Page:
If you close your eyes, point your camera in any direction, and take a picture, I’m willing the bet the photo won’t be a success. Unless you’re doing some artsy “blindfolded photography” project, it completely lacks intent or any engagement with the scene in front of you.
It’s not like that’s a common thing photographers do, but I wanted to mention it as the most extreme example of not perceiving things in photography. It’s hardly more personal than a security camera or a photo you took by accident.
But it’s something we can build from. The obvious step above the blindfolded approach is to take a photo of an actual subject: notice something, point your camera at it, and capture a quick photo.
That’s sure to lead to a better photo than the prior approach most of the time, but it’s not yet a recipe for success. While your photo does at least have a reason to exist this time – it reproduces something you saw – it still lacks artistic intent, and you’re only engaging with the subject / perceiving it at a very surface level.
The next level (where I hope that most photographers at least start) is to notice something, point your camera at it, and make some basic decisions about the shot, such as your exposure and an initial composition. It may not be a masterpiece, but you’re putting some thought into how you want the photo to look and not look. This is a good starting point, and it shows some degree of “working with the scene” – trying to perceive what’s in front of you at a more meaningful level.
The next step up is to find something worth photographing. You must rule out a lot of subjects that won’t make a good photo and deliberately search for subjects that will.
That involves seeing things from a slightly different perspective. Sometimes, what looks good in a photo isn’t all that noteworthy in the real world, and you might skip over it if you’re not paying close attention. An example that comes to my mind is one waterfall in Iceland (Kirkjufellsfoss) that a million people photograph every year. It looks amazing in photos, but when I visited it a few years ago, I couldn’t help but think it didn’t look as interesting in person, especially compared to Iceland’s other breathtaking waterfalls. Without the internet, I doubt I’d have ever realized there was a photo to be had there.
Some subjects are the opposite, where they look amazing in person but don’t fully translate to photos. I find that many landscapes are this way on a bright, sunny day around noon. These can be great conditions for hiking and enjoying the scenery, but their lighting conditions may not be anything interesting for photography. (I’m not saying they’re always bad conditions for photos, though.)
In any case, finding a worthwhile subject is as important as it gets. It takes practice to differentiate between an interesting sight in the real world and an interesting subject for a photo. Another way to describe this process is engaging with what’s in front of you and shifting your perspective from an onlooker to a photographer.
With some basic compositional, exposure, and post-processing decisions, you can get a good photo of interesting subjects even if you don’t do anything else particularly special. The subject’s own merits – which you noticed and framed the shot around – are enough to carry a lot of images reasonably far.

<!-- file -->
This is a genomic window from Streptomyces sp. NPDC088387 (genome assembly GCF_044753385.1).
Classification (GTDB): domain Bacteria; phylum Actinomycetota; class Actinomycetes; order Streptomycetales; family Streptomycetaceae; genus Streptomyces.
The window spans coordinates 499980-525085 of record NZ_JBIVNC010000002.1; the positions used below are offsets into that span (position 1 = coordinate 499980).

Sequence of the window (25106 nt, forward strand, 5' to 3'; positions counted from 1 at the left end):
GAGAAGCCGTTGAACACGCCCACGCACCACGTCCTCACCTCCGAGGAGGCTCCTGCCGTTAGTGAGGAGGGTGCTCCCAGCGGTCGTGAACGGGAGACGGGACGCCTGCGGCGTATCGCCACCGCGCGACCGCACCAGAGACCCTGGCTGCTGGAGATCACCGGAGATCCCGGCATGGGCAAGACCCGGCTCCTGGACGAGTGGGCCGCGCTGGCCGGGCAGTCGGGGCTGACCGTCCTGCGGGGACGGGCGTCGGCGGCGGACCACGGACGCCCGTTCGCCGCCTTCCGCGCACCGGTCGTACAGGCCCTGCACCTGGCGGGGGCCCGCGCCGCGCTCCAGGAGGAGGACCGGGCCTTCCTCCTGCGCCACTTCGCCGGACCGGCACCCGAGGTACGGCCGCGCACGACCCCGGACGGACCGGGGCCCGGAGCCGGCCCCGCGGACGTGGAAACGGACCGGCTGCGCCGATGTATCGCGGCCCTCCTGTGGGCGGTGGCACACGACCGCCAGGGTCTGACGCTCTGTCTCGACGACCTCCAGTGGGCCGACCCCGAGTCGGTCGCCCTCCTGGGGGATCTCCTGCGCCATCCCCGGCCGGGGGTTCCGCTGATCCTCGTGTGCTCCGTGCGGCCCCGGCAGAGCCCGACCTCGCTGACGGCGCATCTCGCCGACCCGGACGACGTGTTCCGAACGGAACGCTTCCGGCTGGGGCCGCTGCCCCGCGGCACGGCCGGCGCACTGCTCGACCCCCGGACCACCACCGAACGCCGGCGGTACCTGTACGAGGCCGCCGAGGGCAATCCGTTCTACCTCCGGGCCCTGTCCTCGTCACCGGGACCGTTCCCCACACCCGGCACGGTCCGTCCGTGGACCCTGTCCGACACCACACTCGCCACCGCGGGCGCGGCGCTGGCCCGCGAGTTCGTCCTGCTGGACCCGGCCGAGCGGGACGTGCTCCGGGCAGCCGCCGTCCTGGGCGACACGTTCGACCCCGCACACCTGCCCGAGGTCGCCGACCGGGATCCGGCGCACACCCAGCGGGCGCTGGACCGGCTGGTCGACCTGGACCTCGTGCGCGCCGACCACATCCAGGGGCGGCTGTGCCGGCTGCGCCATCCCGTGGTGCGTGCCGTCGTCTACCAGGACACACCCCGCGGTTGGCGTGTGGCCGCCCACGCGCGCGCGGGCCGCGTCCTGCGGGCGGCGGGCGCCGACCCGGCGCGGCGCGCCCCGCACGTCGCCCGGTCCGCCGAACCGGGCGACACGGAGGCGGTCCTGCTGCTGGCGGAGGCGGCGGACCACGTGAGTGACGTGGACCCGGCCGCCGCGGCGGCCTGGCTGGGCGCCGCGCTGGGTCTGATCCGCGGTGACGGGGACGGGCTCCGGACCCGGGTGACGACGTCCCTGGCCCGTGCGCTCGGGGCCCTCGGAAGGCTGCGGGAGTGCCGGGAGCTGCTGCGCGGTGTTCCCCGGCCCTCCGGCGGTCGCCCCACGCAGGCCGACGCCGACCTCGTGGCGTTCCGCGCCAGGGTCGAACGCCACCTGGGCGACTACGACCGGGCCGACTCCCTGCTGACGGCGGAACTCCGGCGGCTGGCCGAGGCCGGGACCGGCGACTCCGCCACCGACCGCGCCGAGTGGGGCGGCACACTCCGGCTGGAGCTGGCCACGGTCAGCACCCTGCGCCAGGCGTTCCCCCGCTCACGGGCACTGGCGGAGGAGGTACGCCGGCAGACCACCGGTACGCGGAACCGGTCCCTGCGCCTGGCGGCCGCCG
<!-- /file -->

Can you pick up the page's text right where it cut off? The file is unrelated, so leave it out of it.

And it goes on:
I hardly did anything special for the photo below other than recognize and point my lens at an interesting subject. This method leaves a lot to be desired in photography, but if the subject is interesting enough, it can still give you some solid photos.
What I consider the “highest level” of perception as a photographer is to be on the same page as your subject, where you know (consciously or subconsciously) how to portray it as best as possible. You’re capturing the composition and the light which best complement your subject. The camera settings and the technical side of things are optimal for how you want the photo to look. And you’re post-processing and displaying the photo in a way that conveys your message as well as possible.
This level of perception in photography is aspirational; it is almost impossible to actually achieve. You’ll rarely have “perfect” light, a “perfect” subject, a “perfect” composition, and so on, and you don’t need to. What I’m talking about instead is simply perceiving more about your subject – engaging with the scene and realizing how to capture it better in a photo (or realizing if it’s not even worth photographing in the first place). The more tuned-in you are to what’s in front of the lens, the better results you’ll get.
The final thing I want to emphasize is that despite my snappy captions – “the thoughtless photographer,” “the more engaged photographer,” etc. – you are not a member of one of these categories. You’re not a “level 3” or “level 4” photographer; there is no such thing. Rather, all of these are modes that every single photographer assumes at different times! Heck, the same photographer took all five photos in this article (me), and all except for the last shot were taken within an hour of each other. It’s not like my skills improved from “level 0” to “level 3” in less than an hour; I just started actually paying attention and perceiving the subject in front of me. If you find yourself taking too many “level 1” shots, it’s not that you’re a bad photographer, it’s that you need to clear your head and start engaging more with the scene. (Though if you find yourself taking too many “level 0” shots, there may be a problem…)
In an upcoming article, I’ll go through some of the techniques that I’ve found helpful for perceiving a subject better and taking stronger photos as a result. Keep an eye out for part two, “How to Make a Photo Feel More Deliberate.”